Three weeks at sea would be a long time even in a cabin with a balcony and sumptuous dinners each night. Three weeks in a crowded dormitory sleeping in a hammock strung between pipes would seem more and more monotonous.

3. Grannymar - April 29, 2014

‘There are four bunks, one above the other in each group. They are composed of canvas tied between pieces of pipe on four sides.’

I would hate to be a light sleeper in a place like that. Can you imagine the snoring? Maybe I am too soft and fond of my comfort.

nrhatch - April 29, 2014

Better accommodations than on many trans-oceanic journeys (e.g., slave ships, ships from Ireland during the potato famine, etc.), but definitely not my cup of tea. At this point, I have nothing to prove by “roughing it.” Give me a cushy bed to crash in at night . . . with no snorers in hearing range.

4. Pix Under the Oaks - April 29, 2014

And I thought we had been on the cruise from hell!

nrhatch - April 29, 2014

I hope never to be on a cruise ship that is dead in the water with no power, little food, and few operational bathrooms. ACK!

5. Behind the Story - April 29, 2014

Your father could have eaten a tiger, shared it with his buddies. It’s interesting to hear that there were many tigers in Korea then. When I was researching a post on tigers in China (“Tiger Love”), I found that there were more than 4000 tigers in the country in the early fifties. Unfortunately, tigers were part of Mao’s “Anti-pest Campaign” and were nearly wiped out. Now the Amoy tiger, thought to be the ancestor of all tigers, is believed to be extinct in the wild. So sad!!!

nrhatch - April 29, 2014

It is sad, Nicki. We have mucked up the planet in so many ways. Every day my in box is filled with alerts about new environmental issues that we’ve created with our short-sighted arrogance.

6. bluebee - April 29, 2014

Poor man – cleaning up the vomit of others in a rolling, roiling ship. I think I’d throw myself overboard! Sounds as if the radio was a saving grace.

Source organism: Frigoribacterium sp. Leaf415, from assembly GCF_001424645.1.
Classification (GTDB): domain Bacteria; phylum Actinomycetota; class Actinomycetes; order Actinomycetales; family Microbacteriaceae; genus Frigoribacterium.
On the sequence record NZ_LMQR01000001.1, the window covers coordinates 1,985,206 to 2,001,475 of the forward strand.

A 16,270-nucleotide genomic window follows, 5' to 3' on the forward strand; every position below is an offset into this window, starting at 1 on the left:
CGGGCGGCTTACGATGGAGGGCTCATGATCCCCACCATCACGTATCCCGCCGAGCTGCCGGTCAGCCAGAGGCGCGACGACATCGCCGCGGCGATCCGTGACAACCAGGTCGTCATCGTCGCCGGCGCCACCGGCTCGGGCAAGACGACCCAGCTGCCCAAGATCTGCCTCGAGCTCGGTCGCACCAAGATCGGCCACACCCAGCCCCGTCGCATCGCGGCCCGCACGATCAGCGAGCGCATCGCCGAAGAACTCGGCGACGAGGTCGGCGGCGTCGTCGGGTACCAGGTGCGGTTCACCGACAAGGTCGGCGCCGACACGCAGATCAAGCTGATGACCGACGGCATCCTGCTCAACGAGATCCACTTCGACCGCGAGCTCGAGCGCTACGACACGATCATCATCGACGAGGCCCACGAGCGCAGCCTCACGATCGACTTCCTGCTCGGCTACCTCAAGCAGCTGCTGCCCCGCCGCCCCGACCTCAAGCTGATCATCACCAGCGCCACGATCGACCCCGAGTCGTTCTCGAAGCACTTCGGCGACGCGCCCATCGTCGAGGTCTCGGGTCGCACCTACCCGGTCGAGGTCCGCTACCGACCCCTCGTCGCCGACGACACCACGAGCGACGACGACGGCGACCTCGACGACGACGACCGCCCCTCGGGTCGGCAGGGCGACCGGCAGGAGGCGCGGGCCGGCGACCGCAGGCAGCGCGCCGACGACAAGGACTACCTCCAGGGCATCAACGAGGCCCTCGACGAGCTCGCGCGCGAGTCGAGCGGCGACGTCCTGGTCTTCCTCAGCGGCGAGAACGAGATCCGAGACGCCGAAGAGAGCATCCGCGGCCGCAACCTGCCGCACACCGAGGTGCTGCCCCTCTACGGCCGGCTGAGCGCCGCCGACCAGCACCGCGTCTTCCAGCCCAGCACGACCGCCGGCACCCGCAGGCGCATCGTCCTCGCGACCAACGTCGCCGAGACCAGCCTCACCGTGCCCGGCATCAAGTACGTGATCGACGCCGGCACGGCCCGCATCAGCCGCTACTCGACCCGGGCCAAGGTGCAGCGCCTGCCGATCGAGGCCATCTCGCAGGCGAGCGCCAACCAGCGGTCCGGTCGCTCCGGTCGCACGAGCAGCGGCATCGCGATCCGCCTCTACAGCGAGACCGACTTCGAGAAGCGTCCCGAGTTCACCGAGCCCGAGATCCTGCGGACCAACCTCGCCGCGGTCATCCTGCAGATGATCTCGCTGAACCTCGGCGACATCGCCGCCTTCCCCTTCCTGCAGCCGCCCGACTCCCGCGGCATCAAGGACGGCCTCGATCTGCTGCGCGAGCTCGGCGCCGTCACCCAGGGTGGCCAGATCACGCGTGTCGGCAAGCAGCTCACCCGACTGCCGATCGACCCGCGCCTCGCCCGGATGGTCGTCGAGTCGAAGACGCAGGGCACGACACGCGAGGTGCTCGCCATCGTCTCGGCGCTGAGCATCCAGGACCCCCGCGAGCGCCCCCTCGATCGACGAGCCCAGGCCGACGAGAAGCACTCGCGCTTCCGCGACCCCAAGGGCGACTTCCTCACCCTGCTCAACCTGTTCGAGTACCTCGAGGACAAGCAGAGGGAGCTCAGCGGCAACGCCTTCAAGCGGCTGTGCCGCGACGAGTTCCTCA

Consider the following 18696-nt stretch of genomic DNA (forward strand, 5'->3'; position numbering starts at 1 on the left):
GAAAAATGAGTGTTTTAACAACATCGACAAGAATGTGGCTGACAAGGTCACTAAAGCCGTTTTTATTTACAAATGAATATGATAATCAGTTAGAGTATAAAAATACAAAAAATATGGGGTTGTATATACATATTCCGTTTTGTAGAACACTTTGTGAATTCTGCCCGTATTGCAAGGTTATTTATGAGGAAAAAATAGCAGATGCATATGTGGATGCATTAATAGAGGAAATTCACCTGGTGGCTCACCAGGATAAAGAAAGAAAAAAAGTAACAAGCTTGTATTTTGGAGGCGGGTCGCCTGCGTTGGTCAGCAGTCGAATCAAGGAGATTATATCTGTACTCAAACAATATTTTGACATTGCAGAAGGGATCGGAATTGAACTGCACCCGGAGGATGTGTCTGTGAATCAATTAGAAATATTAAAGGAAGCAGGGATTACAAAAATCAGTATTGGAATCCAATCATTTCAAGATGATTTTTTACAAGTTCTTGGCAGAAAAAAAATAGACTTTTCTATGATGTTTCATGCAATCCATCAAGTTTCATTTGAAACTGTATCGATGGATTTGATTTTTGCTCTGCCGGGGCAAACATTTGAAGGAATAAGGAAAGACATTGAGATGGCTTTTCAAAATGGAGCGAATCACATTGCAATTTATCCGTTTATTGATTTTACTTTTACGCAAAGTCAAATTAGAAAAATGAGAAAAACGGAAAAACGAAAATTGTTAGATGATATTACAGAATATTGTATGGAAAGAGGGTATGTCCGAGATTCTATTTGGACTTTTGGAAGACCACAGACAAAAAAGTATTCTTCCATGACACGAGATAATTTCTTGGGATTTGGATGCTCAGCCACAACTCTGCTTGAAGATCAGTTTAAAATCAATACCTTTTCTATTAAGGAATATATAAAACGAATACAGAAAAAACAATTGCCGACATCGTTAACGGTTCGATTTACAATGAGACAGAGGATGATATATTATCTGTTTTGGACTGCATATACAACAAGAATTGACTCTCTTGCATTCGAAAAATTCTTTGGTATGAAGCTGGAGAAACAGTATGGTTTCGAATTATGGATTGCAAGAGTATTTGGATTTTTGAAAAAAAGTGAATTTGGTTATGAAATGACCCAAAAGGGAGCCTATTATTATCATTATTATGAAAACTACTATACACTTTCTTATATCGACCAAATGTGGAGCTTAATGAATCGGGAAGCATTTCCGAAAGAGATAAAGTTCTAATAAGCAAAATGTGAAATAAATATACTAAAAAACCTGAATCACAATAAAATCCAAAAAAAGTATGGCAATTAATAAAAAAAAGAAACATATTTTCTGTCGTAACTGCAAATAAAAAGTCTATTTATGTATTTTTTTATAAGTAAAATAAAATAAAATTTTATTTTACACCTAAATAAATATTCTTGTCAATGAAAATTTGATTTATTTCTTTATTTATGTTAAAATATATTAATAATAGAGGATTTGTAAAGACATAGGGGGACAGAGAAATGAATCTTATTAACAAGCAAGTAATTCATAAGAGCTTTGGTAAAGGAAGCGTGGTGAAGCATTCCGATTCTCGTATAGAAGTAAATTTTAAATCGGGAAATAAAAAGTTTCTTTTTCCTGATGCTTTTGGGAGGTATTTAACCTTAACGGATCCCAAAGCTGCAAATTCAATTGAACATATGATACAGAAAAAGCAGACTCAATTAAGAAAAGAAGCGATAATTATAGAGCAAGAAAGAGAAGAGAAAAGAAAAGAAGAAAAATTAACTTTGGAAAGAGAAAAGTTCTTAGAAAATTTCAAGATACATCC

nrhatch - April 29, 2014

Listening to the World Series must have been a “grounding” influence in the midst of that perpetual rolling sea.

I don’t get seasick . . . but I might if surrounded by a bunch of folks green around the gills.

7. pix & kardz - April 30, 2014

wow, a lifetime ago and a whole other life. i had to smile about the disappearing act after 10 min….

nrhatch - April 30, 2014

I did too, Kris. It surprised me that dad, in his teens, acted like I would have in my teens.

8. The Best Service Assignment Ever! | Spirit Lights The Way - May 5, 2014

[…] After 3 weeks at sea, dodging typhoons, dad made it to Korea on November 1, 1946: […]

9. Tokeloshe - May 7, 2014

Treasures! What a great scrapbook this would make.

nrhatch - May 7, 2014

I filed them in sleeves with the autobiography my dad wrote so that they are there for ready reference.

10. joannevalentinesimson - May 9, 2014

So, there were still tigers in Korea when your father went there. Not anymore.

nrhatch - May 9, 2014

I don’t know that dad ever saw a tiger, but it sounds like there were still some roaming around.

11. joannevalentinesimson - May 9, 2014

BTW, Nancy, when you have transcribed your father’s letters, could you compile them? Make them available somehow as an e-book, perhaps?

nrhatch - May 9, 2014

That’s something to think about, Joanne. I hadn’t planned to do any more than share excerpts from them here. I’ll give it some thought. Thanks for the idea.